Nuchal Cord: Umbilical Cord Wrapped Around Baby’s Neck

A nuchal cord is a complication that occurs when the umbilical cord wraps around the baby’s neck one or more times. Nuchal cords are common and occur in about 15-35% of pregnancies. Often, nuchal cords do not impact pregnancy outcomes. However, certain types of nuchal cords can pose a significant risk to the baby. 

Nuchal cords can interrupt normal blood, nutrients, and oxygen exchange, which can lead to a variety of birth injuries, including hypoxic-ischemic encephalopathy (HIE), a form of brain damage caused by oxygen deprivation around the time of birth. If a nuchal cord is present, doctors should carefully monitor and manage the condition. In some cases, babies with a nuchal cord may still be delivered vaginally (there are specific maneuvers that can help to prevent complications). However, there are circumstances under which a C-section or emergency C-section is necessary. Nuchal Cords and Birth Injury


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What is a nuchal cord?

A nuchal cord is a common but potentially dangerous complication in which the umbilical cord wraps around the fetus’ neck.

What is a double nuchal cord?

A double nuchal cord occurs when the umbilical cord wraps around the baby’s neck two times. This is also relatively common, occurring in about 2-7% of births. It is also possible for a nuchal cord to be wrapped more than twice.

Even when the cord is wrapped multiple times, the baby may still be born healthy. However, babies with multiple nuchal cords may be at a slightly higher risk of complications, such as impaired fetal growth and fetal heart rate abnormalities.

Can the umbilical cord strangle the baby?

Although rare, the umbilical cord can “strangle” a baby by cutting off oxygen flow to the brain or compressing the carotid artery. The umbilical cord may also become compressed against itself or the baby’s neck, which reduces the flow of oxygenated blood through the umbilical cord. This can also be very dangerous for the baby.


Umbilical cord asphyxia

The umbilical cord is responsible for supplying the baby with oxygenated, nutrient-rich blood, and carrying deoxygenated, nutrient-depleted blood back to the placenta. If a nuchal cord interferes with these processes by compressing the umbilical cord or restricting arteries and veins in the baby’s neck, it can lead to birth asphyxia (fetal oxygen deprivation).

Types of nuchal cord

The likelihood of birth asphyxia and other birth injuries is influenced by the type of nuchal cord.

Nuchal cords are classified into two main types:

Type A Nuchal Cord: “Unlocked”

When the end of the umbilical cord connected to the placenta crosses over the end connected to the baby. This may be called an “unlocked” nuchal cord. It is likely to spontaneously disentangle when the baby moves in-utero.

Type B Nuchal Cord: “Locked”

When the end of the umbilical cord connected to the placenta crosses under the end connected to the baby. This may be called a “locked” nuchal cord. Locked nuchal cords are less likely to spontaneously disentangle.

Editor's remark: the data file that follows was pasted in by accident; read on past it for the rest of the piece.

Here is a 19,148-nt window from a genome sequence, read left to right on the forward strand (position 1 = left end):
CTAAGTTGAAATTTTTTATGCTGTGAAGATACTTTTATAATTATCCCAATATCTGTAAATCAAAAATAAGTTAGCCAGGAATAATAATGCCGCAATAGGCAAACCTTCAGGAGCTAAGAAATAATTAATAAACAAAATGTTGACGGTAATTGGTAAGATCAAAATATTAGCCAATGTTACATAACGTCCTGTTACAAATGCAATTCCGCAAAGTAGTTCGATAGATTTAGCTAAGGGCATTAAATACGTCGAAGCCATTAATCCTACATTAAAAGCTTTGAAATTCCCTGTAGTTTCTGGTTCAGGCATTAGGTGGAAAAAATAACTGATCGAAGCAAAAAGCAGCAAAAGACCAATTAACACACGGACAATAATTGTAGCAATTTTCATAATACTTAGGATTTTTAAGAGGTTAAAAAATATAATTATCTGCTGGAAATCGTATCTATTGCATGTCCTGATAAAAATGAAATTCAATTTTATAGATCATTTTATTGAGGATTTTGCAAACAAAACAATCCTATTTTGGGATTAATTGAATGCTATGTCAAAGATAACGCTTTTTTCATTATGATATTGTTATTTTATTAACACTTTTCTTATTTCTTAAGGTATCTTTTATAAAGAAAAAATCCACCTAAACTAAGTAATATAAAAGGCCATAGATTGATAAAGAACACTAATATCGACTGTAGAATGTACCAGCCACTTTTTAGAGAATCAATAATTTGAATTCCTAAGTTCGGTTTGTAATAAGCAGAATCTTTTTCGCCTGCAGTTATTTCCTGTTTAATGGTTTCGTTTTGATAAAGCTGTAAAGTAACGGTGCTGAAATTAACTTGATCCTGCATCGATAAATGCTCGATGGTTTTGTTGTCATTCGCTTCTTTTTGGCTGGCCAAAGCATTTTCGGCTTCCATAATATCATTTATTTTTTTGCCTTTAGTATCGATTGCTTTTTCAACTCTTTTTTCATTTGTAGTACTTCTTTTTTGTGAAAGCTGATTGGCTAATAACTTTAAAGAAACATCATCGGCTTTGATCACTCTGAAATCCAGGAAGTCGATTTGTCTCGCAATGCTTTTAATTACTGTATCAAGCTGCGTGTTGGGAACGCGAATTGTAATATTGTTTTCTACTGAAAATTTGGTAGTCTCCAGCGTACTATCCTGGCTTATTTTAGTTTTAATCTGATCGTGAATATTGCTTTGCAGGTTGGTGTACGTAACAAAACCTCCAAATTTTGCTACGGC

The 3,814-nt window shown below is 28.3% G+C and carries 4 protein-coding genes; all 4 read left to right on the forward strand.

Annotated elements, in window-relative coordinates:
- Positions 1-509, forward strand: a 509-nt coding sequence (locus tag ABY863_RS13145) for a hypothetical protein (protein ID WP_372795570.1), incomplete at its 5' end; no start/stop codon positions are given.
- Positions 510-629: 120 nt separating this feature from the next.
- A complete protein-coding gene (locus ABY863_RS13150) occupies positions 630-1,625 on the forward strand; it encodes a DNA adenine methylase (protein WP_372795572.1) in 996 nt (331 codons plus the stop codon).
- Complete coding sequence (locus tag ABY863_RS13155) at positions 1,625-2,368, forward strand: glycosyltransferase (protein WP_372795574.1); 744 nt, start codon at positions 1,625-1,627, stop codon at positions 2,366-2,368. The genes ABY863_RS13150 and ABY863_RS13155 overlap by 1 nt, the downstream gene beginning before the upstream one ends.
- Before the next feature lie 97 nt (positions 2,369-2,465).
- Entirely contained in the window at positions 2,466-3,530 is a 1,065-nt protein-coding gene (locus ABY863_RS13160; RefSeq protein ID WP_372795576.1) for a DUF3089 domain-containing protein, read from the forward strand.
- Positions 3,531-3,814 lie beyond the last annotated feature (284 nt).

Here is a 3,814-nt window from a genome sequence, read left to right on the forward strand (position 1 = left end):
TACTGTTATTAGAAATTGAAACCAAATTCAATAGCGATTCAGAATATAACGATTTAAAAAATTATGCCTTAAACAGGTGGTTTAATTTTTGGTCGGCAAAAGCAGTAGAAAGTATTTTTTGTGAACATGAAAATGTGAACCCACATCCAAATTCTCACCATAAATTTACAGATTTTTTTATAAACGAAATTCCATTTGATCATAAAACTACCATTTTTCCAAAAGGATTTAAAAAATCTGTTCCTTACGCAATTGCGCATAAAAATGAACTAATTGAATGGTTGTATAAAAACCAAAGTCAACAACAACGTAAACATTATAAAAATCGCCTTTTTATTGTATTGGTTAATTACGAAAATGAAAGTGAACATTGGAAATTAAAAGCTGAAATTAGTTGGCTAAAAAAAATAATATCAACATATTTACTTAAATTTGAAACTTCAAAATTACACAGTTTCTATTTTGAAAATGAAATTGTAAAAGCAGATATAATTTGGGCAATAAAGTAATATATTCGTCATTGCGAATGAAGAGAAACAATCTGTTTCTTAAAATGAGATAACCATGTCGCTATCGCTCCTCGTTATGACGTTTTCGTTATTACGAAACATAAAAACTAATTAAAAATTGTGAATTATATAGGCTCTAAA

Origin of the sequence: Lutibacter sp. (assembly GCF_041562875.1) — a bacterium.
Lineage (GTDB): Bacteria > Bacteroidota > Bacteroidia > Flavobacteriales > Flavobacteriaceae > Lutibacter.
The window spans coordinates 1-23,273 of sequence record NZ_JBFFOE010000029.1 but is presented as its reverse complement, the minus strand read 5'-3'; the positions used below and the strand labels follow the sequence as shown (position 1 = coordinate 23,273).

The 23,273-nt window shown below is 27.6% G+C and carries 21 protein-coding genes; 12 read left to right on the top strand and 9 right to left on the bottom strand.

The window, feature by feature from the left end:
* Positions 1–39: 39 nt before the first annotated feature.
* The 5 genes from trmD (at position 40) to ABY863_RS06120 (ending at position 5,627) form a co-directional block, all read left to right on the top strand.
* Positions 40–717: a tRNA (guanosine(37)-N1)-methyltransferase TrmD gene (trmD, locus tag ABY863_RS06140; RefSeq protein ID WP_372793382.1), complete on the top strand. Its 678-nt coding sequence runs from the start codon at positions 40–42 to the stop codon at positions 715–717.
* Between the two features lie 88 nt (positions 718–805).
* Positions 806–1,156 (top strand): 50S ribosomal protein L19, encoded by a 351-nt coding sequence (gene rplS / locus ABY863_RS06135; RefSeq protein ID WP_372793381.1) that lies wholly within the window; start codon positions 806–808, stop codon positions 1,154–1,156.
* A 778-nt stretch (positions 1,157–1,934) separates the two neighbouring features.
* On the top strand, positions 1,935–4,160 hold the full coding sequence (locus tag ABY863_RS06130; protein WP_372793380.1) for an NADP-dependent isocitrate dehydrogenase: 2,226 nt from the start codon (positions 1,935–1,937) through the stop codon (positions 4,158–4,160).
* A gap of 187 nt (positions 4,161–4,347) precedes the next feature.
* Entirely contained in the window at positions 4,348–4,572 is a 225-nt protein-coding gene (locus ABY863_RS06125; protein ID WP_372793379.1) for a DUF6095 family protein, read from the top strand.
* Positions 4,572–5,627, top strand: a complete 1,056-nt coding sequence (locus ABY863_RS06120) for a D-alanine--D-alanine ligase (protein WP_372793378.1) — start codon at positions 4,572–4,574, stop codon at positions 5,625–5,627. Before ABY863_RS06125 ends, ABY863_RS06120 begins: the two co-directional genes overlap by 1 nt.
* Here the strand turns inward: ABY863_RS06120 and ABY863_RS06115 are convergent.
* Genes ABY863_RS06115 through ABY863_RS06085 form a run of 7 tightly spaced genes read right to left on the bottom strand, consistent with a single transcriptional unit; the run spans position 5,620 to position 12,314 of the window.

When the cord is wrapped around the baby’s neck in a true knot pattern (either type A or type B), the baby can be deprived of oxygen. Sufficient oxygen flow may be interrupted by a true knot when: 

  1. The cord is compressed, which means the vessels in the cord are blocked, halting the flow of blood to the baby;
  2. The cord is so tight it restricts flow in major blood vessels in the baby’s neck;
  3. The nuchal cord causes venous blood to become congested, which decreases circulation.

The risk of birth asphyxia depends on how tight or loose a nuchal cord is. If the cord is wound tighter, the risk of asphyxia may be greater. It is important to note that fetal movement can sometimes cause an initially loose nuchal cord to tighten.

Nuchal Cord and Hypoxic Ischemic Encephalopathy (HIE)

A nuchal cord with resultant fetal hypoxia


Birth injuries caused by a nuchal cord

Potential complications and birth injuries resulting from a nuchal cord include:

  • Hypoxic-ischemic encephalopathy (HIE): HIE is a neonatal brain injury caused by oxygen deprivation and limited blood flow to the baby’s brain at or near the time of birth (i.e. birth asphyxia). Some children with HIE develop disorders such as cerebral palsy, epilepsy, and intellectual/developmental disabilities.
  • Fetal death
  • Intrauterine growth restriction (IUGR): Babies who are abnormally small are at higher risk for brain damage during the birthing process, and must be managed very carefully.
  • Meconium in the amniotic fluid: If the baby has their first bowel movement while still in utero, the meconium (stool) can pose a serious threat to their health. Unborn babies swallow amniotic fluid, and if this fluid contains meconium, it can cause a dangerous complication called meconium aspiration syndrome (MAS).
  • Fetal heart rate abnormalities, which can increase the risk of operative delivery (requiring use of tools like forceps and vacuum extractors).
  • Umbilical artery acidemia
  • Neurodevelopmental abnormalities

Risk factors for a nuchal cord

A nuchal cord may be more likely to form when: